Dyer’s Woad (Isatis tinctorial) is a problematic, invasive weed that has become established across thousands of acres of western rangelands. Colonists first introduced the species to the eastern United States as an important source of blue dye. Alfalfa seed contamination has allowed the plant to successfully colonize pastures, rangeland, and riparian areas in California, Oregon, Idaho, Utah, Wyoming, and Montana.

This striking yellow plant is an aggressive weed with allelopathic properties (it produces chemicals which inhibit growth in nearby plants.) It is a biennial herb that grows to four feet tall. During the first growing season, plants remain in the rosette form, produce a deep taproot, and store nutritional reserves. In year two the plants bolt, flower, and produce seed. All leaves have prominent whitish veins on the upper side of the blue-green blades, which makes plants easy to identify. Like many mustards, dyer’s woad has small, yellow, attractive flowers, which appear in spring. The distinctive drooping seed pods turn from yellow to purplish-black at maturity. Encased in the protective pods, seeds can survive eight years or longer!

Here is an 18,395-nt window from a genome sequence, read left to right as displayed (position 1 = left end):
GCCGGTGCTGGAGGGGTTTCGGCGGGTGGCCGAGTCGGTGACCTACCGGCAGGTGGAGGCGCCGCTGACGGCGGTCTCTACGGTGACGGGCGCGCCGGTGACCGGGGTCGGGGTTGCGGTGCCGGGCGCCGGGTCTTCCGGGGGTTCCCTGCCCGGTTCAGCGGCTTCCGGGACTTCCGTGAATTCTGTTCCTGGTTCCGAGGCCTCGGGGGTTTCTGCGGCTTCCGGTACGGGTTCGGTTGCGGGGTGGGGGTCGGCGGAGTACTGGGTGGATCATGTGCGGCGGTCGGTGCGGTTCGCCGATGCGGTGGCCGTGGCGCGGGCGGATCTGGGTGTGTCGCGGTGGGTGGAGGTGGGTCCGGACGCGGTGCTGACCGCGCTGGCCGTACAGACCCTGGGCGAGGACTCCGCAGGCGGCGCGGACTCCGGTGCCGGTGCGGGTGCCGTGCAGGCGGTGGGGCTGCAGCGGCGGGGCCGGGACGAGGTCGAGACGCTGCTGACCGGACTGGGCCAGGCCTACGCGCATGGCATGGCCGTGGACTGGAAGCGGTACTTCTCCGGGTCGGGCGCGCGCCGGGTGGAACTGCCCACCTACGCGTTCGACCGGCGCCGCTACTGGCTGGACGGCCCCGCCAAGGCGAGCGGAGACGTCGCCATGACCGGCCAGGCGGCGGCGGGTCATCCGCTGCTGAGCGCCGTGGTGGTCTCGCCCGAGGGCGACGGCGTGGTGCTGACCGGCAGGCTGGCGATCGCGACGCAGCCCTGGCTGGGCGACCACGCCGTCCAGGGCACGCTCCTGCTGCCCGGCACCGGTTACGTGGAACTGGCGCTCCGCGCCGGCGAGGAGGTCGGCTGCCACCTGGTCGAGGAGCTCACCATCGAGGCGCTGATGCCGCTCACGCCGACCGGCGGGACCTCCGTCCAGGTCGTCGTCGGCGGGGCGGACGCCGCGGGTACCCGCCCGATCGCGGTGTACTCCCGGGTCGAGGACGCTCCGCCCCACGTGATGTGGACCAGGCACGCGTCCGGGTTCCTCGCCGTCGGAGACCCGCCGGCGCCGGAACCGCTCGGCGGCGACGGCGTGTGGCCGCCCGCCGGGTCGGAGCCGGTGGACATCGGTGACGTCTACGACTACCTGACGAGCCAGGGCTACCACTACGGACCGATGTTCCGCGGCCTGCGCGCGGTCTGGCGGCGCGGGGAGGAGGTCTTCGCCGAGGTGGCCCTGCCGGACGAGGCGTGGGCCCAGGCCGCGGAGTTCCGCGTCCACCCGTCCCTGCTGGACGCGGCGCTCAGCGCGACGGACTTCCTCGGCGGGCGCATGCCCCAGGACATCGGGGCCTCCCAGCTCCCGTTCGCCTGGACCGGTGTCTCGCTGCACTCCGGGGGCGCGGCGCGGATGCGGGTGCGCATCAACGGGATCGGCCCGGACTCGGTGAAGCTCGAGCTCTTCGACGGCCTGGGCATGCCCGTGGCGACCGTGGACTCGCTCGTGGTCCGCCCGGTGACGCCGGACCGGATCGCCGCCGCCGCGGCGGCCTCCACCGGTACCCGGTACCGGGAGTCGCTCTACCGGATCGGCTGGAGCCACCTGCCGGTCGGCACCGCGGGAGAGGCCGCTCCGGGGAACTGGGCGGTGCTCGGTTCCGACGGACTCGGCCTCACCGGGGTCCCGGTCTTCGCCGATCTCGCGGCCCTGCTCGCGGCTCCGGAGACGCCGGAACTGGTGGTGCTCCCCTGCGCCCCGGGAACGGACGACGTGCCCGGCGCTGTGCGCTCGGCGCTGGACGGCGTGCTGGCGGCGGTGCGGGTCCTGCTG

In established infestations, it is critical to prevent plants from producing seed to prevent further spread. Hand removal can be effective, but difficult because of the deep taproot which can grow up to four feet in length. If flowers or seeds are present, plants should be uprooted, bagged, and removed from the field. In April, RBP’s team of weed experts from the Jackson and Josephine County CWMAs started treating Dyer’s woad populations along the mainstem Rogue and Applegate Rivers.

Please notify [email protected] if you see this species growing in the Rogue Basin.